Peter Thal Larsen, Asia editor at Reuters Breakingviews, discusses China's debt level and highlights that as most of the debt is held domestically, it is easier for the authorities to sort it out.» Read More
Reports out Wednesday suggest China might have triggered the massive sell-off earlier in the week. How's that possible?
While investors are worried about the sovereign debt crisis in Europe, should they also be concerned about China? Tim Seymour, founder of Emergingmoney.com, discussed his insights.
Asian stock markets staged a rebound on Wednesday, after Wall Street made a comeback from earlier session lows, helping U.S. indices end mostly flat after first falling more than 3 percent on growing questions about the stability of the European banking system.
The U.S. economy is "incredibly resilient" and is poised for a rebound, said Indra Nooyi, PepsiCo's Chairman and CEO on CNBC Wednesday.
Stocks are getting battered across-the-board yet again today, with all of the major U.S. stock indices down 2 percent as of this writing. The Dow is down over 1300 points, or 12 percent, from its recent April 23rd high.
Asian stock markets tumbled on Tuesday, as worries that the euro zone's troubles might spread kept investors wary about holding riskier assets.
Cramer doubts it will happen, but here's how you survive in the meantime.
Stocks clawed their way back to near even in seesaw trading on Monday as tech names pushed higher but oil and financials struggled to make gains.
Action in three key areas of the market suggest the recent sell-off might not be such a terrible omen after all.
The year-long trend upwards in the stock market is over and commodities are also set to correct, according to Robin Griffiths, technical analyst at Cazenove Capital. As a result, Griffiths suggested investors look for risk-averse trades.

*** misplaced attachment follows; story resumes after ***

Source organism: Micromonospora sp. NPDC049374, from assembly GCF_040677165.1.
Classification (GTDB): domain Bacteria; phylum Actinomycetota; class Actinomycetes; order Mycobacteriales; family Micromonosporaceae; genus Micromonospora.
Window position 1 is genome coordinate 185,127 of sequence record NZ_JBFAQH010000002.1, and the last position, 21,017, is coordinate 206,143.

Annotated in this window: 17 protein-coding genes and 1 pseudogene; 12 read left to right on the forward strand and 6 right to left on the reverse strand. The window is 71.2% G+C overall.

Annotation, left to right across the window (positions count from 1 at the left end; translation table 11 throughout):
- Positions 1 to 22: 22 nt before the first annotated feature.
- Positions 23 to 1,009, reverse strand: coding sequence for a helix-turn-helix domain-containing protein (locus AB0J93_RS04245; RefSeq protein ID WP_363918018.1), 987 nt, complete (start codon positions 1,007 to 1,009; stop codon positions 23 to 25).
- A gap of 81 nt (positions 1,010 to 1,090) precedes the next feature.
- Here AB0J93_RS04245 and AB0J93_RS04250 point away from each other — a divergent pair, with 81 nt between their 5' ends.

The latest stock selloff has really been a readjustment on forecasts of global economic growth.
Most Asian indexes rose, as the Chinese market's strong performance offered support to its peers in the region but investors continued to keep a wary eye on the debt problems in the euro zone.
This is what the US, Europe and China need to do to keep Friday’s rally going.
There is money to be made in Asia as it is a more attractive investment destination than Western markets, said Julian Galvin, associate director at Tyche.
Asian stock markets suffered losses on Friday, with Tokyo and Taipei slumping 3 percent at one point, as persistent worries over the euro zone debt crisis and its negative impact on global economic growth sent investors heading for the exit.
Stocks are likely to continue their aggressive decline and shed another 20 percent as the world economy weakens, economist Nouriel Roubini told CNBC.
Having lost a regional vote in Westphalia, the politic overcame all and she scrambled to pander to the electorate who are good and mad that she is involving Germany in the European bailout.
Asian markets lost ground as political divisions in Europe and fears of more market regulation kept investors nervous and pressured stocks.
As the United States and Europe increasingly exhibit risks typically associated with emerging markets, consider investing in China, India and Brazil, said Richard Kang, chief investment officer at Emerging Global Advisors told CNBC on Wednesday.
The increase in consumer demand in Asia will keep the market for Potash’s products strong, CEO Bill Doyle told CNBC Wednesday.